Jeffrey Johnson is a legal writer with a focus on personal injury. He has worked on personal injury and sovereign immunity litigation in addition to experience in family, estate, and criminal law. He earned a J.D. from the University of Baltimore and has worked in legal offices and non-profits in Maryland, Texas, and North Carolina. He has also earned an MFA in screenwriting from Chapman Univer...

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UPDATED: Jan 6, 2021

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A conditional use permit is a zoning exception which allows the property owner use of his land in a way not otherwise permitted within the particular zoning district.

Though the exact process differs with the specific ordinance requirements, typically the owner presents his argument orally and by petition before the local zoning board, planning commission, or zoning administrator.

The proponent explains the intended non-conforming use for his property, why he should be allowed the exception to the local zoning, and that being granted the conditional use permit will not negatively impact the surrounding properties.

Purpose of a Conditional Use Permit

A conditional use permit is designed to allow flexibility within the zoning laws. A zoning ordinance cannot account for every situation, and exceptions such as the conditional use permit gives the zoning authority discretion to allow uses otherwise prohibited in the specific district for the benefit of the neighborhood.

A conditional use permit is commonly granted to add commercial, education, or religious services to residential zones. Churches, schools, and small or home-based businesses in residential neighborhoods are all products of the conditional use permit which allows an exception to the zoning law.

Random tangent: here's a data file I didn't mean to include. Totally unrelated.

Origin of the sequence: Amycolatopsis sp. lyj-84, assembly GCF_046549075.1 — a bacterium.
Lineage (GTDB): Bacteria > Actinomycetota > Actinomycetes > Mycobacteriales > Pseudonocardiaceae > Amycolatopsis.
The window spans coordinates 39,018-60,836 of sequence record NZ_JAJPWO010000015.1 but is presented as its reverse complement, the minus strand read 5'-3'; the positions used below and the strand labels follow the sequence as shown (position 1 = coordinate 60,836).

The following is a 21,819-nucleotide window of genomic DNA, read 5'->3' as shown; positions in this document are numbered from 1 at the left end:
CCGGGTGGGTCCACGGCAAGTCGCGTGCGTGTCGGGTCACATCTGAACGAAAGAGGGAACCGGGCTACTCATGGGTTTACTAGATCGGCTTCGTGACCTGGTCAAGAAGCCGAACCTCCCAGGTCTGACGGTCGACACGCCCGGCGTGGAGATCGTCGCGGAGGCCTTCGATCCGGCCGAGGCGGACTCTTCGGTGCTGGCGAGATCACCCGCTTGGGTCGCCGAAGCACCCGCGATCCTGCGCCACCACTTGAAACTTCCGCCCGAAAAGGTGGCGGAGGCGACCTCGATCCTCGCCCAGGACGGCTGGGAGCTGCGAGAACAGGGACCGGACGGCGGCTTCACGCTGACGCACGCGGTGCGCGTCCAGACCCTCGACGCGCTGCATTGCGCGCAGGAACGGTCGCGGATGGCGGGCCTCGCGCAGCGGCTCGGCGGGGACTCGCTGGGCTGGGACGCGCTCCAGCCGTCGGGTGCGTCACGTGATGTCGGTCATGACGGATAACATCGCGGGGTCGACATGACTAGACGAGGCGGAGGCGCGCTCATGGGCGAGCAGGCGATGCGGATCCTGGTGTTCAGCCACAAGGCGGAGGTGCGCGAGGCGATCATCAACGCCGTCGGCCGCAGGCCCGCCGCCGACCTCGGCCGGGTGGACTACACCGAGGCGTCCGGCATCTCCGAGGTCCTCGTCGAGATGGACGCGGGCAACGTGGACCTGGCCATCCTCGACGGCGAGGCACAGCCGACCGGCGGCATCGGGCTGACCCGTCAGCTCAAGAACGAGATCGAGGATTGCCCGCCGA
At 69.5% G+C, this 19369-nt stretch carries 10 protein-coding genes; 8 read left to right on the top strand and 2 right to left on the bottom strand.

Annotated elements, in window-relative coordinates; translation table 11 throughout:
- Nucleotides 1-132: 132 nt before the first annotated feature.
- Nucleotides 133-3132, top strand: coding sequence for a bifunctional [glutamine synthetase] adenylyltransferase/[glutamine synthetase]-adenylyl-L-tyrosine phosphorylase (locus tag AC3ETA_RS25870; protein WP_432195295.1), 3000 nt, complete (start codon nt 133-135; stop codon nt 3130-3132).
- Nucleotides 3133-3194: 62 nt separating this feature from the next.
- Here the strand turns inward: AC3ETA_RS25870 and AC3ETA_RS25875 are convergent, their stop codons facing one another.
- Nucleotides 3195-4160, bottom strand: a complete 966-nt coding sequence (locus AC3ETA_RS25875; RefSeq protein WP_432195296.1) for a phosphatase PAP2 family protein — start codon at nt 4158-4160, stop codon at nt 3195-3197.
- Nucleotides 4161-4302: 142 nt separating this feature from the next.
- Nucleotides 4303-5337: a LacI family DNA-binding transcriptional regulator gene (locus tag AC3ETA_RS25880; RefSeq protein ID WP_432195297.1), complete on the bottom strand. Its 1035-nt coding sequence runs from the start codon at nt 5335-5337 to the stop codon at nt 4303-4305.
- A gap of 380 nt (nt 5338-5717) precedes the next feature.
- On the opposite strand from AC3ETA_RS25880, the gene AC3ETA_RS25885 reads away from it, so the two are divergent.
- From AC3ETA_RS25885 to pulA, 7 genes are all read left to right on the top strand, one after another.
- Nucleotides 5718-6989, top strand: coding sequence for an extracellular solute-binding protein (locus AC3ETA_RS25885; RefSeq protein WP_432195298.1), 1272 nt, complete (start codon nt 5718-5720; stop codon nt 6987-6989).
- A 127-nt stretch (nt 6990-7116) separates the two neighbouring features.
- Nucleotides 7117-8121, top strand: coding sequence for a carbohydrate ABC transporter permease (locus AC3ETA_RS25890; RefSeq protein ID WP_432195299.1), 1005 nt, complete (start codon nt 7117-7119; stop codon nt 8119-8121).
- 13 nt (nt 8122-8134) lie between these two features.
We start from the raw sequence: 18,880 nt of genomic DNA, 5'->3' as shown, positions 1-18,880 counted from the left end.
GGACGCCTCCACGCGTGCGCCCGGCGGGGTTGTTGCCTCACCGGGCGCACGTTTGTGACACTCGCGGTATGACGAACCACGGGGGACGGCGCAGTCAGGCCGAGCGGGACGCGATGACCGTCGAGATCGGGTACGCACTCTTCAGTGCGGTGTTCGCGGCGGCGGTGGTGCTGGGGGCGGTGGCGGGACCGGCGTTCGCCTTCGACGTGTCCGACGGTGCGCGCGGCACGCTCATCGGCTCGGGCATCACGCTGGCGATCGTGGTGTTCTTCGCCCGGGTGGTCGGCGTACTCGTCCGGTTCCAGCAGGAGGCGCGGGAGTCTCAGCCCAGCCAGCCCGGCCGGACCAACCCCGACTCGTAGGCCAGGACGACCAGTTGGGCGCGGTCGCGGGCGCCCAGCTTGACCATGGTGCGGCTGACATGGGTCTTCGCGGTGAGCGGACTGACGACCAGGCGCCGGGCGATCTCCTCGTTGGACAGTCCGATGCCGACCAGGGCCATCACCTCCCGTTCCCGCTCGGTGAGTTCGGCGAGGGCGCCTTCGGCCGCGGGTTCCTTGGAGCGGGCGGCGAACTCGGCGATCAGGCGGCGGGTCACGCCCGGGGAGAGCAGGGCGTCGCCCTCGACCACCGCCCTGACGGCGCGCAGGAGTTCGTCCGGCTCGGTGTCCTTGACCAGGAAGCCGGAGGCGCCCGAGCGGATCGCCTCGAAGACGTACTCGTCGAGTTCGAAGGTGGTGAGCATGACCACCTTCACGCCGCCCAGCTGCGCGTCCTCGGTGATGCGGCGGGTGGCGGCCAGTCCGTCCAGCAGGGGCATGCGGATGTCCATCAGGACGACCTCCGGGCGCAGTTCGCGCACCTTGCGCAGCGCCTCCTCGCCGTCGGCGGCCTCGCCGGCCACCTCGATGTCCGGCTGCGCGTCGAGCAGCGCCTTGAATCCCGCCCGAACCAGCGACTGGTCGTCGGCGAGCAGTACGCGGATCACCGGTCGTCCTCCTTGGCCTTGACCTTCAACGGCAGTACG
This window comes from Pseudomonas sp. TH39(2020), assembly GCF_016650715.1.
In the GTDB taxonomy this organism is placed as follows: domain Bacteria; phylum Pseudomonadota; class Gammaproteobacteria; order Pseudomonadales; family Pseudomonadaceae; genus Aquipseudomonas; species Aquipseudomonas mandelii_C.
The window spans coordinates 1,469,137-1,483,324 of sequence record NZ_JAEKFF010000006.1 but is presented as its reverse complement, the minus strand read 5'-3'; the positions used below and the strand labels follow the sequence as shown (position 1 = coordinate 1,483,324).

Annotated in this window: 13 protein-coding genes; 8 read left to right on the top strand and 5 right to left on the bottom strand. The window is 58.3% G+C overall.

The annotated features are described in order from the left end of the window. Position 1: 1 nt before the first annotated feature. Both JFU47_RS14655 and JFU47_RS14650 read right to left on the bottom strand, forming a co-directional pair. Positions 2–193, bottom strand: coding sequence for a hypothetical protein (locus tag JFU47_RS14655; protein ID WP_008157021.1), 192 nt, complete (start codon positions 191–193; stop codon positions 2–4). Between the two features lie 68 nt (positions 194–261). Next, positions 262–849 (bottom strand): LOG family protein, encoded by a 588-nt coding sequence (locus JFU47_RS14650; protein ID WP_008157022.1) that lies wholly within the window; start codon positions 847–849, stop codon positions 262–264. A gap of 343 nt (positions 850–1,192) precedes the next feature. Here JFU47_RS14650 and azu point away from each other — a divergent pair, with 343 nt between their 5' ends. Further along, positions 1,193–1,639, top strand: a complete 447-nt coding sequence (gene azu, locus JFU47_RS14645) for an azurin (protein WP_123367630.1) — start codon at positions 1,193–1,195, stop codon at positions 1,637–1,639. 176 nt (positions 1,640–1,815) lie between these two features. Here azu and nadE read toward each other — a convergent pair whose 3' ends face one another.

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Applying for a Conditional Use Permit

The applicant might begin the process of requesting the permit by a call or letter (drafted by an attorney) to the local zoning authority in charge of granting the conditional use. The local zoning official explains the process, including required forms, notices to other property owners, and fees. He also can tell the land owner what kind of resistance the conditional use might stir up, and what to do to prepare for problems.

This information will be helpful as the applicant files his petition before the zoning body. At the hearing, usually the proponent orally presents his request and answers questions about his conditional use application before the official makes a decision. The property owner applicant must be prepared, flexible, and available throughout the process.

Although there are many factors in granting a conditional use permit, the zoning authority will usually determine whether or not a proposed conditional use will materially alter the neighborhood, and if the change has a positive impact.

Even if the application for a conditional use is rejected, the property owner may still have an opportunity to appeal the decision. A local attorney familiar with conditional use permits and zoning laws can help with the application and possible appeal process.